On the other hand, for the comic artist, that page of panels is the end product. The relationship of one panel to the other and of each panel to the whole can be created by and refer to a number of complex factors, but all the info required is already there on the page for a reader to take in.
Q: Which would you say is more challenging – to adapt a cartoon or comic strip (i.e., Dick Tracy, Spider-Man, Dennis the Menace) to a live-action feature or to take a popular film franchise such as Star Wars and turn it into an animated weekly series?
A: In general, I’d say that the first one is trickier. This is because animation can successfully mimic the most essential elements of live action more easily than the other way around. Individual cases depend, however, on the nature of the source material. Dennis the Menace translates easily from strip to live-action film because the source material exists in an essentially realistic world. The surreal Popeye with its exaggerated design and other worldly storylines is more problematic. If you try to bring it closer to reality, the essence of the source material disappears. Try to emulate the surreal aspects in live-action and the results are grotesque, and not in a good way.
The live-action to animated series transition faces its own special challenges. Animation can’t easily handle the nuanced performance of live actors. That being said, since the films franchised this way are more typically big action-based, such as Star Wars, this is usually not an insurmountable issue. Animation can readily recreate the unreal aspects of such films (in simplified form) and adequately mimic the real elements.
Q: For study purposes, provide us with some examples of animation projects adapted from a different medium that have done particularly well. Conversely, what are some that have failed?
A: Many of Disney’s earlier features were adaptations from traditional fairy tales or books. Each of those stories had a specific use of fantasy and a strong central theme which translated well into visual, action-based symbolism. The translation process managed to keep the thematic foundations intact or to convert them to ones that fit as well in their own way.
More recent Disney adaptations haven’t been as successful. The Princess and the Frog demonstrates how a failure to grasp – by analysis or intuition – the deeper emotional themes of a story combined with the absolute freedom of the medium lead to a wildly overdeveloped, overly complicated and ultimately less satisfying end product. Highly filigreed plotting which keeps adding elements deep into the second and even third acts is one of the surest signs a film lacks a firm foundation.
An interesting comparison can be found in Disney’s two versions of 101 Dalmatians: the early 1960’s animated classic and the mid 1990’s hybrid. Because key changes were made in the structure of the world inhabited by the story, the hybrid doesn’t come close to the brilliance of the classic. One change in particular completely changed the real trajectory of the hybrid adaptation and that involved how the dogs and animals in general were treated. In the animated version, animals can talk to each other (even cross species) and to the audience. This allows the dogs to bring us into their world, allows them to function as the story’s true leads and places the POV of the story entirely in their paws. This opens the door to fantasy, originality, full development of the animals as characters and audience empathy with their plight in the face of human fallibility.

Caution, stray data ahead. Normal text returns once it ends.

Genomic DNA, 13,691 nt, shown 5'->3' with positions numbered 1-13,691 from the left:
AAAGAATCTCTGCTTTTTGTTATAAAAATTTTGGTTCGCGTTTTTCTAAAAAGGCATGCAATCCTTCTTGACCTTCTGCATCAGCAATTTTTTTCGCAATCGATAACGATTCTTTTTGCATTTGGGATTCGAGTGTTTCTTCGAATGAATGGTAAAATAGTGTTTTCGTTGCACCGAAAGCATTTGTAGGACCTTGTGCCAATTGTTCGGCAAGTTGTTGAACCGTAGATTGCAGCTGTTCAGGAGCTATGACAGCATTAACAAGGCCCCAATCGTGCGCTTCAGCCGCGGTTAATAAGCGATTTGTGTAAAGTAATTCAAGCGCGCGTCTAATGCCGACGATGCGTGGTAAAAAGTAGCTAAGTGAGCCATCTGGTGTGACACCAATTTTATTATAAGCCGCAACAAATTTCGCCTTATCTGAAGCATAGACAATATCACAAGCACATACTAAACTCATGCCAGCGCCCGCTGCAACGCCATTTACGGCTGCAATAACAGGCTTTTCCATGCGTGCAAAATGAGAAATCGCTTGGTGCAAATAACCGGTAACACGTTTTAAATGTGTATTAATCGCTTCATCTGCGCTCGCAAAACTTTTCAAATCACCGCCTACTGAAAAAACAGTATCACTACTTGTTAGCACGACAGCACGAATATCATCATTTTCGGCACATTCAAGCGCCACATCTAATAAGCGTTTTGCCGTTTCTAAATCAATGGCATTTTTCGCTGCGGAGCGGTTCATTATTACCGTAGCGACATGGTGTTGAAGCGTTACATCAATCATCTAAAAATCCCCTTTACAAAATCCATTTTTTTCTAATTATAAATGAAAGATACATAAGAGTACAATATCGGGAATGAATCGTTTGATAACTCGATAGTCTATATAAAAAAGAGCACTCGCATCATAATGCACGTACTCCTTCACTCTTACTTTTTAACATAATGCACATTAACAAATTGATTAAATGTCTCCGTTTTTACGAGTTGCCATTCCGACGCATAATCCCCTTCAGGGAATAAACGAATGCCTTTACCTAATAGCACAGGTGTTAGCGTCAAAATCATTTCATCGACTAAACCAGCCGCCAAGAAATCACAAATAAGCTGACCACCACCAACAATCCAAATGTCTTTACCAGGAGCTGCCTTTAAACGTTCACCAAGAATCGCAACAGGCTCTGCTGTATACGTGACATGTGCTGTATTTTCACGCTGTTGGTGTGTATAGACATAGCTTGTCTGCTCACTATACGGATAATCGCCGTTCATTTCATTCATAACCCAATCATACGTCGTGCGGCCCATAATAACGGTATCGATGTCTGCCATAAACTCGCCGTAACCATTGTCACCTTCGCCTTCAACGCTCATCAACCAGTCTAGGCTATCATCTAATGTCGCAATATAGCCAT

In the hybrid, the animals can’t talk which reduces them to little more than props. Unable with this combination of elements to develop the second act into a narrative following the animals’ clandestine rescue mission, the creators press supporting characters into action – two bumbling henchmen who spend most of the movie being dropped off cliffs into piles of manure.
Q: What story would you most like to see developed for animation?
Animated features haven’t fully made the leap into personal, adult content that comic books and graphic novels achieved in the last 30 years. We’re getting closer but in many ways are still waiting for the powerful individual voices to emerge. In that vein, it might be interesting to see Maus translated to the screen, in part because it takes elements strongly associated with cartoon animation in their traditional roles (sympathetic, underdog mice and evil cats) and uses them for a much darker, infinitely more personal approach to storytelling.
Q: Let’s talk about animation’s transition from a minor art form to a major player including its changing relationship with reality.
A: The animation breakthrough to prime-time TV in the late 1980’s, combined with the advent of specialty TV channels, were critical factors. It took a new generation not only of animators but of producers and administrators to allow a show like The Simpsons the chance to prove the old maxim wrong. In the wake of its success, many other prime-time animated series followed. Two other factors are the production of more sophisticated family features such as Toy Story that the whole family can enjoy and blending animation seamlessly with live-action footage.
Q: What are some of the factors that go into the decision of making animated characters look like actual humans versus caricatures?
A: So far, 3D is creating excitement and mood enhancement but nothing really intrinsic. In 2D film, the general POV is shared with the whole audience – distorted perhaps by where in the theatre you’re sitting but essentially a shared experience. In 3D, the vantage point is individual and each member of the audience experiences it this way. This is a significant difference with all kinds of story potential, barely tapped to date. If this potential is harnessed, 3D could settle in as a serious tech advance, at least until a new technology emerges.